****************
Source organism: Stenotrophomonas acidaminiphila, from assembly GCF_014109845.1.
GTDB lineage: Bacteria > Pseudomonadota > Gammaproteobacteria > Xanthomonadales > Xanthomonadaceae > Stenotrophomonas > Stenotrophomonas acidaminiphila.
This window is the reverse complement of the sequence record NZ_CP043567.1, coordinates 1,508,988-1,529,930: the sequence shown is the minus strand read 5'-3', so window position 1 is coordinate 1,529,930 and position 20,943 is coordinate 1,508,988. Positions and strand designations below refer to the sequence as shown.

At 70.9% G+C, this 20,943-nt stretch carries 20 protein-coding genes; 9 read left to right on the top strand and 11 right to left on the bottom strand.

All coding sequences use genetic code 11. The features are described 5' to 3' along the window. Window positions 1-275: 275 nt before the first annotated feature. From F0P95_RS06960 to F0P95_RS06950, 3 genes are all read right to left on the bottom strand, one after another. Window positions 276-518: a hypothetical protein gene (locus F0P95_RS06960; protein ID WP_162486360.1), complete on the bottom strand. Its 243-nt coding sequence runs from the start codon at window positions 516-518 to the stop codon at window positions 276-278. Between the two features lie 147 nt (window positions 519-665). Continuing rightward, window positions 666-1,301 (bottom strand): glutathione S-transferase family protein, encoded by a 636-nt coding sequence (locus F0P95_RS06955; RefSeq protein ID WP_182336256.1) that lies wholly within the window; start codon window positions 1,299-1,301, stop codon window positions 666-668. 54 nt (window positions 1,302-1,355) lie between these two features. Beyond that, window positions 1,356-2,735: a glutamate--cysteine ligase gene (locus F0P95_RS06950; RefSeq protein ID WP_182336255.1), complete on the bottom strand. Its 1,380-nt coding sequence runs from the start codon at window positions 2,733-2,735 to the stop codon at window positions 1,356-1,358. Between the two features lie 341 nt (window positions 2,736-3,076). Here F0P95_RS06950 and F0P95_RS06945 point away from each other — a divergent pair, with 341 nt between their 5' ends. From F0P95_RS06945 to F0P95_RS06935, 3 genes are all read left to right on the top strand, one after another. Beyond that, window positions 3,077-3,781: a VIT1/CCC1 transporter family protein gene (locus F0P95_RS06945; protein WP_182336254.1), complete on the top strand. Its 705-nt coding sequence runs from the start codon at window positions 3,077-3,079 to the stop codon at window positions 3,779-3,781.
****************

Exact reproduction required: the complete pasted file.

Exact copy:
Source organism: Stenotrophomonas acidaminiphila, from assembly GCF_014109845.1.
GTDB lineage: Bacteria > Pseudomonadota > Gammaproteobacteria > Xanthomonadales > Xanthomonadaceae > Stenotrophomonas > Stenotrophomonas acidaminiphila.
This window is the reverse complement of the sequence record NZ_CP043567.1, coordinates 1,508,988-1,529,930: the sequence shown is the minus strand read 5'-3', so window position 1 is coordinate 1,529,930 and position 20,943 is coordinate 1,508,988. Positions and strand designations below refer to the sequence as shown.

At 70.9% G+C, this 20,943-nt stretch carries 20 protein-coding genes; 9 read left to right on the top strand and 11 right to left on the bottom strand.

All coding sequences use genetic code 11. The features are described 5' to 3' along the window. Window positions 1-275: 275 nt before the first annotated feature. From F0P95_RS06960 to F0P95_RS06950, 3 genes are all read right to left on the bottom strand, one after another. Window positions 276-518: a hypothetical protein gene (locus F0P95_RS06960; protein ID WP_162486360.1), complete on the bottom strand. Its 243-nt coding sequence runs from the start codon at window positions 516-518 to the stop codon at window positions 276-278. Between the two features lie 147 nt (window positions 519-665). Continuing rightward, window positions 666-1,301 (bottom strand): glutathione S-transferase family protein, encoded by a 636-nt coding sequence (locus F0P95_RS06955; RefSeq protein ID WP_182336256.1) that lies wholly within the window; start codon window positions 1,299-1,301, stop codon window positions 666-668. 54 nt (window positions 1,302-1,355) lie between these two features. Beyond that, window positions 1,356-2,735: a glutamate--cysteine ligase gene (locus F0P95_RS06950; RefSeq protein ID WP_182336255.1), complete on the bottom strand. Its 1,380-nt coding sequence runs from the start codon at window positions 2,733-2,735 to the stop codon at window positions 1,356-1,358. Between the two features lie 341 nt (window positions 2,736-3,076). Here F0P95_RS06950 and F0P95_RS06945 point away from each other — a divergent pair, with 341 nt between their 5' ends. From F0P95_RS06945 to F0P95_RS06935, 3 genes are all read left to right on the top strand, one after another. Beyond that, window positions 3,077-3,781: a VIT1/CCC1 transporter family protein gene (locus F0P95_RS06945; protein WP_182336254.1), complete on the top strand. Its 705-nt coding sequence runs from the start codon at window positions 3,077-3,079 to the stop codon at window positions 3,779-3,781.